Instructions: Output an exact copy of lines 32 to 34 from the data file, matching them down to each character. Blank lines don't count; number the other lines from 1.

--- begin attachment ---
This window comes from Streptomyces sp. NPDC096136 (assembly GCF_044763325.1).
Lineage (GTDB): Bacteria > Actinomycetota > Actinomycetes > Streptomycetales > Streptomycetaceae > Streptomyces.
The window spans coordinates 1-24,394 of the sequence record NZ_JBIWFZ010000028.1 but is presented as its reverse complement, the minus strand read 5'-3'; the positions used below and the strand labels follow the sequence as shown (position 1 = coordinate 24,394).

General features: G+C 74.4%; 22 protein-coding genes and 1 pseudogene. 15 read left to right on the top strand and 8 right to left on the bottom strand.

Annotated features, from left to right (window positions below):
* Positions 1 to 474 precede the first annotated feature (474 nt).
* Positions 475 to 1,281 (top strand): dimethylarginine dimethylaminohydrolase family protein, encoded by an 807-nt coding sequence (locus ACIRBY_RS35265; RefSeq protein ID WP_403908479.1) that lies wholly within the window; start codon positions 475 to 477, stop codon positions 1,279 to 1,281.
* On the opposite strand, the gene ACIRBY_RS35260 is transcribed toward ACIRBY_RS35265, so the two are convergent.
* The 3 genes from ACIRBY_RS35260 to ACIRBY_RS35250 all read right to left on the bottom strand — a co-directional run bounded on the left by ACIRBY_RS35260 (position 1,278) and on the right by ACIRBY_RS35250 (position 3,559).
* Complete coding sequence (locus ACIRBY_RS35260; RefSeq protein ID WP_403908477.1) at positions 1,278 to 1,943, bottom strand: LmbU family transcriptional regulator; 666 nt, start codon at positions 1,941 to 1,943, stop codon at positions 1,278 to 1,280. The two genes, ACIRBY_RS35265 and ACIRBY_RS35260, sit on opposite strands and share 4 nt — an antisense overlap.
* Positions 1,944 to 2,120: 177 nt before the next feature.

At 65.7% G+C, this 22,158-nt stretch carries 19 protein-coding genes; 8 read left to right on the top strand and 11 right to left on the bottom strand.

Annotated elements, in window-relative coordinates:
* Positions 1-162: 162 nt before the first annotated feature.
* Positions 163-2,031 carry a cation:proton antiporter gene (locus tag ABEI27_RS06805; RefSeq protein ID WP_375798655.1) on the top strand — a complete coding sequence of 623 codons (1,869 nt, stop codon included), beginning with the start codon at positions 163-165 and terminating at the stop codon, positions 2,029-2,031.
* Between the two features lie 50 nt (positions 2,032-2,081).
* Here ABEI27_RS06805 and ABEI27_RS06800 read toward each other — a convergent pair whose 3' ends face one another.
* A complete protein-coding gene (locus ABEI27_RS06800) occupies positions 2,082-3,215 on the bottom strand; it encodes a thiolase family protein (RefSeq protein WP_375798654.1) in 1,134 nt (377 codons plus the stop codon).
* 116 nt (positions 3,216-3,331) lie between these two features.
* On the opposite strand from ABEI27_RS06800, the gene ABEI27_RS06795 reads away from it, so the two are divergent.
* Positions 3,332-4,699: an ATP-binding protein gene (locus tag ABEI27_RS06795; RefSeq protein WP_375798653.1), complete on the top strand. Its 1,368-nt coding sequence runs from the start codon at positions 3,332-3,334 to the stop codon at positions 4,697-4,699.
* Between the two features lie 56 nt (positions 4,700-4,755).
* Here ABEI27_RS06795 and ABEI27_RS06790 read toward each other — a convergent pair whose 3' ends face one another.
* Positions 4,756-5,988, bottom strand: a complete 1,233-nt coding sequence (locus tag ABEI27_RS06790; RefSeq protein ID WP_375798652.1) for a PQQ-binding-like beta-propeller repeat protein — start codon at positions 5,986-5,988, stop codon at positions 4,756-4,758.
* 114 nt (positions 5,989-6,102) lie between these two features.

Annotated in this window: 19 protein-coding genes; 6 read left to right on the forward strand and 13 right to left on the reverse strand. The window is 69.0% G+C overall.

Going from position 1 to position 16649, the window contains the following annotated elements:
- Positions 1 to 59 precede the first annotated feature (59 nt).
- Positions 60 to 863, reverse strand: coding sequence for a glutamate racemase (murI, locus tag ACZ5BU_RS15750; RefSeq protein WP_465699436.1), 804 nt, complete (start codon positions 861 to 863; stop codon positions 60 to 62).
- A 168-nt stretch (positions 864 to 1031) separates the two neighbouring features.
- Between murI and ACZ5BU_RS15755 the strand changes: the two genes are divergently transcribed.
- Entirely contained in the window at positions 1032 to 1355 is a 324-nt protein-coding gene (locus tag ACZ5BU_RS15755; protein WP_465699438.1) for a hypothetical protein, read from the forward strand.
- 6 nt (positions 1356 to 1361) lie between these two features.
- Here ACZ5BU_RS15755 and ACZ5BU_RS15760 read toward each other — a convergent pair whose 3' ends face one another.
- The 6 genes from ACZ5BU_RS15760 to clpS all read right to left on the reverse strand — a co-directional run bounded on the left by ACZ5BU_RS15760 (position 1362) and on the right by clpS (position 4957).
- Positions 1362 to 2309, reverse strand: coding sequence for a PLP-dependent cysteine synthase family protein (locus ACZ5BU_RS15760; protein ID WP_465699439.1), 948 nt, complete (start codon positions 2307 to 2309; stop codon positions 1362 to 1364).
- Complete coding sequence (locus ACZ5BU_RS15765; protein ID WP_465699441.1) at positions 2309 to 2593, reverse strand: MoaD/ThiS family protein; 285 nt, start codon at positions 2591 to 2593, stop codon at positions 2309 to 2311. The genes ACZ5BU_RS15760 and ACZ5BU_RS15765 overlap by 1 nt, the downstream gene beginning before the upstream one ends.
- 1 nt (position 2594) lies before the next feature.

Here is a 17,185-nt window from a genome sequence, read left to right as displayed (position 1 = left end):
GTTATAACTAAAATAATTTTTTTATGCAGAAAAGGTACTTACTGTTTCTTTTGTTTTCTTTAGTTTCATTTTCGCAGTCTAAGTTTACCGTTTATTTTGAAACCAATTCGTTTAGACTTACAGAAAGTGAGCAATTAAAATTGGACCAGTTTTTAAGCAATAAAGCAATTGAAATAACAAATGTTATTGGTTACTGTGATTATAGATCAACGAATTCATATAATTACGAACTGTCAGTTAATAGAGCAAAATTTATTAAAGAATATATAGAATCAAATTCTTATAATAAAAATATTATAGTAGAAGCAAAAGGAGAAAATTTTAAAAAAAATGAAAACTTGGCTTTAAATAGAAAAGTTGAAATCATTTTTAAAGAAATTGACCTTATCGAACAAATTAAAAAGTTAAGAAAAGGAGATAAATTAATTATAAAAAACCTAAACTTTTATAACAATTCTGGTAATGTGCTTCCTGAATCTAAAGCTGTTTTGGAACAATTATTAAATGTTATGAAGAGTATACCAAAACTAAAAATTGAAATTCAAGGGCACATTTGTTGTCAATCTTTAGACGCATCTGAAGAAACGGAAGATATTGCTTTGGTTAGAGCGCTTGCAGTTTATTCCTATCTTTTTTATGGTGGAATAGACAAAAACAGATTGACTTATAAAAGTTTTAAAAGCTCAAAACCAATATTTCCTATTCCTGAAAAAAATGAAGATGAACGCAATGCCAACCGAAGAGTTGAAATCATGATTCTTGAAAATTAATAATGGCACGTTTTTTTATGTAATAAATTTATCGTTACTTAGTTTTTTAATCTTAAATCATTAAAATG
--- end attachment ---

- Entirely contained in the window at positions 1032 to 1355 is a 324-nt protein-coding gene (locus tag ACZ5BU_RS15755; protein WP_465699438.1) for a hypothetical protein, read from the forward strand.
- 6 nt (positions 1356 to 1361) lie between these two features.
- Here ACZ5BU_RS15755 and ACZ5BU_RS15760 read toward each other — a convergent pair whose 3' ends face one another.